Last updated March 27 at 9:19 a.m. E.D.T.
Today (March 27), the Nebraska Department of Health and Human Services (DHHS) reported 82 cases of COVID-19, an increase of 8 cases since yesterday (March 26). This makes it 46th in the list of states for the most US coronavirus cases.
Douglas County has the most cases: 44 to date. On March 18, the Douglas County Board of Health prohibited public gatherings of more than 10 people, the Omaha World-Herald reported.
Nebraska Governor Pete Ricketts enacted similar restrictions on March 19 in three more counties: Cass, Sarpy and Washington, according to the World-Herald. Restaurants may remain open for takeout, delivery and curbside service only, Ricketts said in the directive.
People who violate the order may be subject to a misdemeanor offense, said Adi Pour, the Douglas County health department director. Exemptions to the order include "courts, medical providers, public utilities, critical county and city operations, continuity of business operations, logistics/distribution centers, congregate living settings, shelters, public transportation, airport travel, shopping at fuel stations, stores or malls," according to the World-Herald.
For gatherings of fewer than 10 people, social distancing of at least 6 feet (2 meters) must be maintained at all times, Pour added.
Omaha public schools are closed and will remain so until further notice; parents and students will be informed about options for continuing lessons online, KETV reported on March 17. For the next two weeks, public gatherings will be limited to no more than 10 people, though this will not apply to shopping malls, airports and grocery stores, according to KETV. Childcare facilities were also advised to reduce the number of class sizes, the DHHS says.
Governor Ricketts declared a state of emergency on March. 13, allowing the state to mobilize across agencies to fight the spread of the virus.
Health officials recently identified several events and locations near Omaha and in Sarpy County that may have exposed large numbers of people to COVID-19 infection from March 2 through March 12. This could potentially affect Nebraskans across the state, the DHHS reported.
People at those locations, which include several Walmarts, multiple bars, and two college basketball games, are advised to self-monitor for the onset of symptoms, such as fever, cough, shortness of breath and sore throat, according to the DHHS.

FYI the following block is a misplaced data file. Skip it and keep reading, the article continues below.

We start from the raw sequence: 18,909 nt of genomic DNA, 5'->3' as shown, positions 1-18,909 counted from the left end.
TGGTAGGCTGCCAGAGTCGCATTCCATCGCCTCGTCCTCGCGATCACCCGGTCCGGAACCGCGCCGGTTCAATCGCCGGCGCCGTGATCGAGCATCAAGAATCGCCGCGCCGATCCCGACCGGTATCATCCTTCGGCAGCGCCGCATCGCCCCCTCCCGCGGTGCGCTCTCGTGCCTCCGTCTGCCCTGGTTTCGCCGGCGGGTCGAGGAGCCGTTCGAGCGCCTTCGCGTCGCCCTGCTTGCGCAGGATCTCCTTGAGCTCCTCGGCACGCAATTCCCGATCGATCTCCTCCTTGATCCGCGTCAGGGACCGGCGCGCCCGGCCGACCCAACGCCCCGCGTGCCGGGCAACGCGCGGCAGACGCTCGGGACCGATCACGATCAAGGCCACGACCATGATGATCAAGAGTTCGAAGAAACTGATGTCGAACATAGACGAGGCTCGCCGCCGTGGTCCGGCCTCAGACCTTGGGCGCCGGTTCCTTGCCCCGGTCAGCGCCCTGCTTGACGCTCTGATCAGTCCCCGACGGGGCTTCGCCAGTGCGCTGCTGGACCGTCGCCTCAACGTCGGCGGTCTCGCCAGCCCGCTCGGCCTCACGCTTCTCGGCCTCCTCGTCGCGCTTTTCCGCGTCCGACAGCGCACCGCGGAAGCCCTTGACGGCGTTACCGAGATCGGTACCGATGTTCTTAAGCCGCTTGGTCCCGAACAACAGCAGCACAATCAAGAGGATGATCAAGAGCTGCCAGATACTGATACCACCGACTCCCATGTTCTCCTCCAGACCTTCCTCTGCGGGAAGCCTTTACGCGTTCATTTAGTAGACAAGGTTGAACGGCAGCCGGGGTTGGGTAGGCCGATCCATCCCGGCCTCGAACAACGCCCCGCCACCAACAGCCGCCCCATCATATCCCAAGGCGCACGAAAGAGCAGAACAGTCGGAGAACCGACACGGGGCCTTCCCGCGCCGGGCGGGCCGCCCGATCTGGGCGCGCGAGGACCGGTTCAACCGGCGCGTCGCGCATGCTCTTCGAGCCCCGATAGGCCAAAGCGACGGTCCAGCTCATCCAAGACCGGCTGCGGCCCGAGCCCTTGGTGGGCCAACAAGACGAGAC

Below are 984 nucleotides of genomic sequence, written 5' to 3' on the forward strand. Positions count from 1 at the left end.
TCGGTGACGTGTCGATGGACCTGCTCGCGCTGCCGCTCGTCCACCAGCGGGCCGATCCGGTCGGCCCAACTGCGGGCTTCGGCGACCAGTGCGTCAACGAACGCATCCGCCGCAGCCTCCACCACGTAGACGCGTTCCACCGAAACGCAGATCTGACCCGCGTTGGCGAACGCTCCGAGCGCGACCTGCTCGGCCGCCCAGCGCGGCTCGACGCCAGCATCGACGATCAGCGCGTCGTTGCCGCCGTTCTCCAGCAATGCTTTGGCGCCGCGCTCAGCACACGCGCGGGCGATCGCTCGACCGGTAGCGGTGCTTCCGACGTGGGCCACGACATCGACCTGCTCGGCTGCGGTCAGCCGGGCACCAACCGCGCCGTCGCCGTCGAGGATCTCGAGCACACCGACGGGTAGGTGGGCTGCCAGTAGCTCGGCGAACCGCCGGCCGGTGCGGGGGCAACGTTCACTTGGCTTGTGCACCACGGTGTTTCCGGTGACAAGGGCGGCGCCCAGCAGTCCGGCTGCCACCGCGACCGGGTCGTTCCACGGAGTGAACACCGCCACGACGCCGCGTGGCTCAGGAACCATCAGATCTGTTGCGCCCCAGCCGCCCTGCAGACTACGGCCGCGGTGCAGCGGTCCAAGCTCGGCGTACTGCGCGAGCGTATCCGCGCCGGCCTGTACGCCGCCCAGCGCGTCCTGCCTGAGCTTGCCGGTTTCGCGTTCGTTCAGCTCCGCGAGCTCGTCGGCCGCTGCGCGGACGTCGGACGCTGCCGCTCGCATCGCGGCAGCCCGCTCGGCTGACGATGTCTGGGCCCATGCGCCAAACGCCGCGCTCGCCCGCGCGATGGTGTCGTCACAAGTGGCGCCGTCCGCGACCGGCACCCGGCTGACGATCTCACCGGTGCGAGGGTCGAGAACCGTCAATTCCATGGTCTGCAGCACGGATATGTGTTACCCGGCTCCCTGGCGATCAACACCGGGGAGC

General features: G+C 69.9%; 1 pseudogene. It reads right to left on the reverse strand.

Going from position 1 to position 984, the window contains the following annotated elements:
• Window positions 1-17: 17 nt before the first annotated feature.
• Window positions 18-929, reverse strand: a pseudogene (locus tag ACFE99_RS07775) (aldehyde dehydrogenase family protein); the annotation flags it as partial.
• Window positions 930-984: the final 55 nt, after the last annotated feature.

Eight people are being treated at the University of Nebraska Medical Center National Quarantine Unit. Several of those patients were passengers onboard the Diamond Princess cruise ship, one was allowed to go home after testing negative for the virus. One is a 16-year-old boy who was in serious condition.
The first confirmed case found through community surveillance is a 36-year-old Omaha woman who is in critical condition at the University of Nebraska Medical Center. The woman went on a trip to London in mid-February with her father and began feeling ill on Feb. 24. Two of her family members have tested positive as well, according to the Nebraska Department of Health and Human Services. Public health officials are now tracking down hundreds of people who may have had contact with the woman at a Special Olympics basketball event and a veterans supper, as well as health care workers who treated her before she tested positive, according to the Lincoln Journal Star. Later, a man who shared a connecting flight with the woman between Minneapolis to Omaha tested positive, according to KOLN.
On March 13, officials announced that a child had tested positive for COVID-19; in total, seven members of the Douglas County family have tested positive. Officials suspect the first family contracted the virus after traveling to California and Nevada, according to the Nebraska Department of Health and Human Services.
Cases by county:
- Douglas: 44
- Sarpy: 10
- Washington: 5
- Buffalo: 4
- Lancaster: 3
- Lincoln: 3
- Cass: 2
- Knox: 2
- Saunders: 2
- Adams: 1
- Gage: 1
- Kearny: 1
- Madison: 1
- Nemaha: 1
An additional two cases are unassigned to specific counties, Johns Hopkins University reported.
Originally published on Live Science.
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